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Crowded Bethel domestic violence shelter pulls double duty

Laurel Andrews
Firewood cut and stacked outside a Bethel home (May 22, 2013). Bethel community leaders are searching for creative ways to solve a housing shortage, and long-term plans are in the works. But short-term needs are real in the Southwest Alaska regional hub. Loren Holmes photo

Four months have passed since Christina David fled an abusive relationship and found herself and her granddaughter under the auspices of Bethel’s domestic violence shelter. Four months later, and she still searches for a safe place to call home in Southwest Alaska's largest city.

What prevents her from moving forward is not a lack of trying, nor a fear of running into her husband, who has since moved back to a nearby village where he’s from.

There is literally nowhere for her to go.

David, 59, left her husband in early February. She first turned to family. She tried staying with her sister, whose heavy drinking turned out to be too much for David, who didn’t want her 6-year-old granddaughter exposed to that influence.

So she wound up in the shelter. “I didn't want to come here, but there’s nowhere to stay, you know?” David said.

Now, she’s in a bind. Bethel’s rental units are full, the waiting lists in the double digits, and any remaining units are so expensive that the savings she has stashed away during her months at the shelter would cover enough to get her in the door, but not enough to stay long-term.

She combs through housing listings regularly. “I’ve been looking since I came (to the shelter),” she said, “and I’m still looking.”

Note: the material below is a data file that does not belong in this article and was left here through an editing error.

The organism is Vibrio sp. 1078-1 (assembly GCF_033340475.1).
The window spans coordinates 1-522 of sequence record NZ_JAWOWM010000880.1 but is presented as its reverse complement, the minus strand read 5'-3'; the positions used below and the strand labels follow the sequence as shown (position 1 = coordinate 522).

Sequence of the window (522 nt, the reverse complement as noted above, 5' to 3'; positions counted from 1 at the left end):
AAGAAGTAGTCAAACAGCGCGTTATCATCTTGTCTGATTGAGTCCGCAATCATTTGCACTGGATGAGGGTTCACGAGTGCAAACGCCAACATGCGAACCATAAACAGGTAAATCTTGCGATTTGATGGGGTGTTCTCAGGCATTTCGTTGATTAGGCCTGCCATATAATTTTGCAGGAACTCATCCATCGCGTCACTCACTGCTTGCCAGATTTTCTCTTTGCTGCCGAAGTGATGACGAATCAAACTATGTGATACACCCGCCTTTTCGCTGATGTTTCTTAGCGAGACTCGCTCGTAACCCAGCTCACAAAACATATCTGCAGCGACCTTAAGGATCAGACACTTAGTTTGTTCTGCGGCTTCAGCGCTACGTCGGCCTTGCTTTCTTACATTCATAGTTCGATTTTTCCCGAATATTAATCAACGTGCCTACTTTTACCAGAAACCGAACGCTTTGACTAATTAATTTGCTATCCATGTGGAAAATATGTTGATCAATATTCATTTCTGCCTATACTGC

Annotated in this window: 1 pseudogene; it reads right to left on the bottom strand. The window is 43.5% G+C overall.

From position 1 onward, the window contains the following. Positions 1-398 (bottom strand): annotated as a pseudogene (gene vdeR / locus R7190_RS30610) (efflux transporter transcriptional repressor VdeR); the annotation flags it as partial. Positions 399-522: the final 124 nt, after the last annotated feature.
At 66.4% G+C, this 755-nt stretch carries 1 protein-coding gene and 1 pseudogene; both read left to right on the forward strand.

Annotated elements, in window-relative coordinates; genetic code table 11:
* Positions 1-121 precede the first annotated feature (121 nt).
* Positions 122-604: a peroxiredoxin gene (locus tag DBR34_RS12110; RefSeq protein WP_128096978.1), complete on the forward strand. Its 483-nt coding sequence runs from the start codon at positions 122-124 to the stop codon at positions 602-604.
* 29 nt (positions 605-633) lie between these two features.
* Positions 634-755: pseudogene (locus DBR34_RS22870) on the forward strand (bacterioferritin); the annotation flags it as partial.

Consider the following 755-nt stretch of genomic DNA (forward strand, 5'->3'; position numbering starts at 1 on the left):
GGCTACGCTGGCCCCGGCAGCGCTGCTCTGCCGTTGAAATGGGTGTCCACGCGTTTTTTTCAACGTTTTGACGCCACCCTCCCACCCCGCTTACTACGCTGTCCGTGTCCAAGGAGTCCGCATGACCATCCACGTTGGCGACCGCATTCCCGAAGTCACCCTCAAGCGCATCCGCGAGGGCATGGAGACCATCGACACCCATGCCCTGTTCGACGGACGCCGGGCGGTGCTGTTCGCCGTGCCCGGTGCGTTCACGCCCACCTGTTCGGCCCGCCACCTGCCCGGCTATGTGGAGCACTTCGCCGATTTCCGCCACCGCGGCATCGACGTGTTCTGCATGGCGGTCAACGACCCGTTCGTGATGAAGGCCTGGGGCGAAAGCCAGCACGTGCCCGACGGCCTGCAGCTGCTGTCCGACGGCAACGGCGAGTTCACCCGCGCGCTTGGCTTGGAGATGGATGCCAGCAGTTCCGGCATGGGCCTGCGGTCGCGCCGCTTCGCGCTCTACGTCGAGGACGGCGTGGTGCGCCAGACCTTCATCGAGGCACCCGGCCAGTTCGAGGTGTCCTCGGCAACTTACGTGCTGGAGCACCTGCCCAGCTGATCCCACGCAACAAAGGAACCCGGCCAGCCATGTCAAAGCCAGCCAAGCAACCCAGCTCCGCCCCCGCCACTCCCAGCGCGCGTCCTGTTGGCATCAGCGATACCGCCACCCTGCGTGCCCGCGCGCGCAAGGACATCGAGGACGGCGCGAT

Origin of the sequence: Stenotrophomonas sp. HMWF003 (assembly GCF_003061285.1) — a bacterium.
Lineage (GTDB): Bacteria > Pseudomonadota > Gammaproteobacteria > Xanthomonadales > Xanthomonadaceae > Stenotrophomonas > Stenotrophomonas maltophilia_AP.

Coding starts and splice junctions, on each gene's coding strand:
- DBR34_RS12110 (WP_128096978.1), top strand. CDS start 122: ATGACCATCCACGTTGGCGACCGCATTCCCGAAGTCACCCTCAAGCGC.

As the months wear on, the urgency weighs on her. “I really, desperately need a place,” she said.

'Barriers to safety'

Her situation is common for people who need shelter in Bethel, a city of 6,000 on the banks of the Kuskokwim River, where the cost of an apartment rivals New York City prices, and the demand for low-income housing far outweighs the facilities. Women flock to the shelter, the Tundra Women’s Coalition (TWC), from Bethel and 56 villages of the Yukon-Kuskokwim Delta that surround it seeking temporary support, but a full 75 percent of them end up staying months on end, in search of homes, jobs and childcare -- sometimes all three.

That leaves TWC, rebuilt and expanded in 2009, at continual overcapacity, with enough beds for 30 people, more mattresses on the playroom floor and women sometimes sleeping on the living room couches.

“Access to housing is one of the biggest barriers to safety that people we’re serving experience,” TWC executive director Michelle DeWitt said.

The problem of affordable housing is so prevalent in Bethel that the shelter will sometimes take in people being evicted or who have been asked to leave an overcrowded home. But while the shelter will always make room for domestic violence victims, there’s not always space for people being evicted, and TWC has had to turn some of them away. Money set aside to help people avoid eviction is drained within the first few months of the year.

David called shelter living “pretty hard.” It’s crowded and noisy, and there’s little privacy. Her 6-year-old granddaughter is handling it well; she has made friends at TWC. But from time to time, she’ll ask when they’ll have a home again.

For David, the first step to getting out of the shelter is securing a good job.

She has been able to save some money in her months after leaving her husband, but she’s been pretty much on her own for the past twenty years. “All I did was work to put food on the table.”

David had a good job working for the city of Bethel. When she left her husband, she also left her job; now that he’s out of the city and the threat of him interfering in her life has passed, she’s been hired back on-call, and will soon start working part-time again.